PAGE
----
My thoughts were partially confirmed when I got back on the bus to return to school. I overheard the Korean student in the seat across from me espousing a vague conspiracy theory regarding the U.S. troop redeployment to Iraq. It went something like this: “I’m sure the U.S. is just doing it to pressure Korea into dispatching the troops to Iraq quicker. I mean there are plenty of other places they could have found 3,000 soldiers. How come they didn’t take any troops from Japan? Why are they just taking them from Korea?”

When she fell silent, I asked her why she didn’t ask the Ambassador those questions. She said basically what I suspected: “You saw how he was answering the questions. He wouldn’t answer me.” I agreed. She asked me if I thought the troop redeployment was meant to pressure Korea into dispatching troops to Iraq quicker. I told her I didn’t know. But, I tended to doubt it. I had read the move was more likely the start of the U.S. Military’s global repositioning to effectively fight terrorism. I recounted a story to her about a Colonel that attended Yonsei Graduate School of International Studies last year. He was involved in the Status of Forces talks between South Korea and the United States and repeatedly claimed that the U.S. Military would flatly state it did not need to be in on the peninsula whenever it did not get what it wanted from the South Korean Government. Japan was the first priority; Korea was the second. I never knew how much of this was a negotiating ploy, but I thought there was some truth to the statement.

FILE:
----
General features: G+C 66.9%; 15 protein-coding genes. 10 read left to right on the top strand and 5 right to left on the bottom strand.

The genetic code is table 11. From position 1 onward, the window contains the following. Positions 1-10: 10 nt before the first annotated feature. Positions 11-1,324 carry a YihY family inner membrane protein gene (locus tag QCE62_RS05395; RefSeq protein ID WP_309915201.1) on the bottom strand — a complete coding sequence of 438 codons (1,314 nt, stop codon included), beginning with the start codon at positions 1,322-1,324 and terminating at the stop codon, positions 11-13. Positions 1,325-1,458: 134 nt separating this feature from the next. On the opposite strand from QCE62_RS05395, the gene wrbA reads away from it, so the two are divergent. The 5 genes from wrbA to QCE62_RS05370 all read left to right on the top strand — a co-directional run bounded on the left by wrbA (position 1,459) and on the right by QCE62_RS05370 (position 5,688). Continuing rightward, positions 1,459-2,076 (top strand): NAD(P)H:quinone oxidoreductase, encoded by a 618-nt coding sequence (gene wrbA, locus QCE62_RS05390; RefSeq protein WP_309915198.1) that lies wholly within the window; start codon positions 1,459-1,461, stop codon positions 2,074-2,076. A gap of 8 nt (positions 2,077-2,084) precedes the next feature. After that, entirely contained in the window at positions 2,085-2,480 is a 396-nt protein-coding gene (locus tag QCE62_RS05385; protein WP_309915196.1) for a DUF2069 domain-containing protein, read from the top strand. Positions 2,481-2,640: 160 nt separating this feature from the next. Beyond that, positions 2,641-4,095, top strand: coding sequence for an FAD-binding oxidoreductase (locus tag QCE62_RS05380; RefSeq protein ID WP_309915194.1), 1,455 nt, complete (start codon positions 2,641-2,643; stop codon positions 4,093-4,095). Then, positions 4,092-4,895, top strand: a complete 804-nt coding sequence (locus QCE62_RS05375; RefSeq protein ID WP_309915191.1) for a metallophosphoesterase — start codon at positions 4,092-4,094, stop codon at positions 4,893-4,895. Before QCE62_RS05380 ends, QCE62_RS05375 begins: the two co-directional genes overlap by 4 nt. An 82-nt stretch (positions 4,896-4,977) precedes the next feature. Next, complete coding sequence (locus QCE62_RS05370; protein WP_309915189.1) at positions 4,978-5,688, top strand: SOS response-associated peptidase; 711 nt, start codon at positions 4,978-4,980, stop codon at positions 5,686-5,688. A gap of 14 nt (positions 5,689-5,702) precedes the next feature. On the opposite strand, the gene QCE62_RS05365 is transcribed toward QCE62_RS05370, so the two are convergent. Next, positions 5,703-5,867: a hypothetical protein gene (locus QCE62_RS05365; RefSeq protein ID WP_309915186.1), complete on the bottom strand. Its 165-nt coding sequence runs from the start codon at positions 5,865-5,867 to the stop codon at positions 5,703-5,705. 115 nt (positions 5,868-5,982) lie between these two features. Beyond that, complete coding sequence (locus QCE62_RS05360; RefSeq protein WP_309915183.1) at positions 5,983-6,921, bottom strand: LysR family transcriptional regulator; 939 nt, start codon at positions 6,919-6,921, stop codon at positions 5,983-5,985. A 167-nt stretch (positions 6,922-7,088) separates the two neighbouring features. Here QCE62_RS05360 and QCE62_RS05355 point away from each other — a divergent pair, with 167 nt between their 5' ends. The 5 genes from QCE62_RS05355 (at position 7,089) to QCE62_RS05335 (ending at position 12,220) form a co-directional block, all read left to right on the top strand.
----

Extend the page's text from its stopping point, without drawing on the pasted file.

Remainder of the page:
The women’s reaction was really interesting. She immediately became contemplative. First, she asked me if I thought the U.S. Military hated Koreans. I told her I never got that sense from my Colonel friend or any other enlisted. Honestly, I did not think they gave average Koreans a lot of thought. The Colonel seemed more focused on the Korean Government than its people. Next, she told me that she thought younger Koreas were “brainwashed” into focusing on the U.S. Military’s atrocities. She mentioned campus exhibitions depicting gruesome crimes committed by GIs and stories of crimes her senior classmates told her. She claimed she liked Americans and had many American friends. Then in the next breath she said, “I do think the United States sends the worst soldiers to Korea — the most stupid and violent ones.” And, again she switched. “Do you think Korean people have a reason to be angry at the U.S. Military?” she asked. “Yes,” I said. “In some cases they have done very little or nothing to solders who have committed crimes against Koreans.” The bus stopped, our conversation ended, and we all got off.

So there it is in a nutshell. Conflict, ambivalence, hate, love all mixed into one. Personally, I think all the American troops should go to Japan and South Korea should defend itself. Korea has gotten a free ride for too long. It’s time the country took care of itself. Not having the U.S. to blame will force the society to look inward for a change and do some useful soul searching. I suspect that after 5 to 10 years, South Koreas will start to talk about the mythical “good old days” when the American troops were here — a time that never existed.